They outline for Catholics the bare minimum of what is required for a holy life.
Often a teenager (or even an adult) will ask, “What do I have to do?” The person asking such a question is looking for the absolute minimum of what is required so that a specific task can be accomplished.
The Catholic Church has also heard that question over the years and has provided an answer in what are called the precepts of the Church. The Catechism of the Catholic Church explains, “The precepts of the Church are set in the context of a moral life bound to and nourished by liturgical life. The obligatory character of these positive laws decreed by the pastoral authorities is meant to guarantee to the faithful the indispensable minimum in the spirit of prayer and moral effort, in the growth in love of God and neighbor” (CCC 2041).
These precepts are the basic requirements for growing in the spiritual life. They are just enough to lead a person closer to God and the ultimate goal of heaven. While we are encouraged to go above the minimum, sometimes we have to start somewhere and this is exactly where we should start.
If we want to challenge ourselves and be heroic in our daily lives, all we have to do is look to the saints for inspiration, as they were experts at going above and beyond the minimum requirements.
Can a sinner become a saint?
Similar to the Ten Commandments, these “rules” are not meant to be oppressive, but are designed to be guideposts along the road, pointing a soul in the right direction.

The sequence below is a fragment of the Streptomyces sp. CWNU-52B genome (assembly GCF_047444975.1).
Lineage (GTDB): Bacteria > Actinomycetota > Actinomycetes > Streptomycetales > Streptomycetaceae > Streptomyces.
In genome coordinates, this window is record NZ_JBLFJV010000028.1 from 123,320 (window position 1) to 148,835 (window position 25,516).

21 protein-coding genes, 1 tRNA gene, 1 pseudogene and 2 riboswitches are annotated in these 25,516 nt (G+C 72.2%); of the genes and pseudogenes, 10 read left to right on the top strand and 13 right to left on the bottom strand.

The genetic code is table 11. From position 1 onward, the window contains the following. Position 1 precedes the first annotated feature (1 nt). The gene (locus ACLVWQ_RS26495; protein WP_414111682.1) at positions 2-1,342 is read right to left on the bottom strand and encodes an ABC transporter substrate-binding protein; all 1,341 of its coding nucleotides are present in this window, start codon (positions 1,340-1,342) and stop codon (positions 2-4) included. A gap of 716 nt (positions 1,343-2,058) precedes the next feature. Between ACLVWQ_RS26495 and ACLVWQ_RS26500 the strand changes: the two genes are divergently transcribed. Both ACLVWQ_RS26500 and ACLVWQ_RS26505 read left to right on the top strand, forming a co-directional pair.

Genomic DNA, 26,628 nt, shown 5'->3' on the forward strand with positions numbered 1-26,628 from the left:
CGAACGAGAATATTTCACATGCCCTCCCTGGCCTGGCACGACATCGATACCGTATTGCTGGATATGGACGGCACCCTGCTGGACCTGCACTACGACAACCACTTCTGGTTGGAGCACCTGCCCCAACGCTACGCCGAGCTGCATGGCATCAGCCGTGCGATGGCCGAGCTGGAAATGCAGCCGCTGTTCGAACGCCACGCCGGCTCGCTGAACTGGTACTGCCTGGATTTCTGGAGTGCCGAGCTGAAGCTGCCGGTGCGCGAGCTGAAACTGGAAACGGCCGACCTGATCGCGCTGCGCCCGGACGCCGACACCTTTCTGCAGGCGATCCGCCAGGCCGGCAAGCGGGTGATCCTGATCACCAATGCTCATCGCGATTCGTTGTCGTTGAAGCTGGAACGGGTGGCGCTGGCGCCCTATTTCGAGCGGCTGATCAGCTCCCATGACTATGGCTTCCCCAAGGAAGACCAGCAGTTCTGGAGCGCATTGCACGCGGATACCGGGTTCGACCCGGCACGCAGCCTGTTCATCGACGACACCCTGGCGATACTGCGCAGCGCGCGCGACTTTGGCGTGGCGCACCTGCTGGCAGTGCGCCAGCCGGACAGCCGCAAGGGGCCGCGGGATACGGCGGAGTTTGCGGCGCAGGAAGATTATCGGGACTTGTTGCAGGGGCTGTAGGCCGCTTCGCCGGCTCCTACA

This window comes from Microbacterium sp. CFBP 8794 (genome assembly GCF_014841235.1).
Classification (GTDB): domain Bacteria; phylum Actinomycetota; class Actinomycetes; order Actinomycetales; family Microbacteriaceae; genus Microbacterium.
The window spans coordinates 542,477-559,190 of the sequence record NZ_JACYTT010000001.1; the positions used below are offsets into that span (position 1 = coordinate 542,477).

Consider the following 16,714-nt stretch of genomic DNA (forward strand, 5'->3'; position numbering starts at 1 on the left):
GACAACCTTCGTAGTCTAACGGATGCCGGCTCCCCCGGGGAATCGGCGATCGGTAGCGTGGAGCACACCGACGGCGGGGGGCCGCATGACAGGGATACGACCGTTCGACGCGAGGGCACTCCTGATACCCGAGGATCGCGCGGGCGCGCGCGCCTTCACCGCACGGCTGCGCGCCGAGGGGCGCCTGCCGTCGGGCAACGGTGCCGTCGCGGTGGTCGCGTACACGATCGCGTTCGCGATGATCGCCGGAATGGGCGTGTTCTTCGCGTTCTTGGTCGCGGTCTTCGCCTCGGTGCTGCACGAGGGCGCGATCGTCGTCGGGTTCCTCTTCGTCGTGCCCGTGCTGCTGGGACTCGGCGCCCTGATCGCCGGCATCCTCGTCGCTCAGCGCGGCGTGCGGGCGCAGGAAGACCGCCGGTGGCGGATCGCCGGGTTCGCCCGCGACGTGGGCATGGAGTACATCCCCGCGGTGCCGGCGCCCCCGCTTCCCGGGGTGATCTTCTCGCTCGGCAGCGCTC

The first precept (“You shall attend Mass on Sundays and holy days of obligation”) requires the faithful to participate in the Eucharistic celebration when the Christian community gathers together on the day commemorating the Resurrection of the Lord.The second precept (“You shall confess your sins at least once a year”) ensures preparation for the Eucharist by the reception of the sacrament of reconciliation, which continues Baptism’s work of conversion and forgiveness.The third precept (“You shall humbly receive your Creator in Holy Communion at least during the Easter season”) guarantees as a minimum the reception of the Lord’s Body and Blood in connection with the Paschal feasts, the origin and center of the Christian liturgy.The fourth precept (“You shall keep holy the holy days of obligation”) completes the Sunday observance by participation in the principal liturgical feasts which honor the mysteries of the Lord, the Virgin Mary, and the saints.The fifth precept (“You shall observe the prescribed days of fasting and abstinence”) ensures the times of ascesis and penance which prepare us for the liturgical feasts; they help us acquire mastery over our instincts and freedom of heart.The faithful also have the duty of providing for the material needs of the Church, each according to his abilities.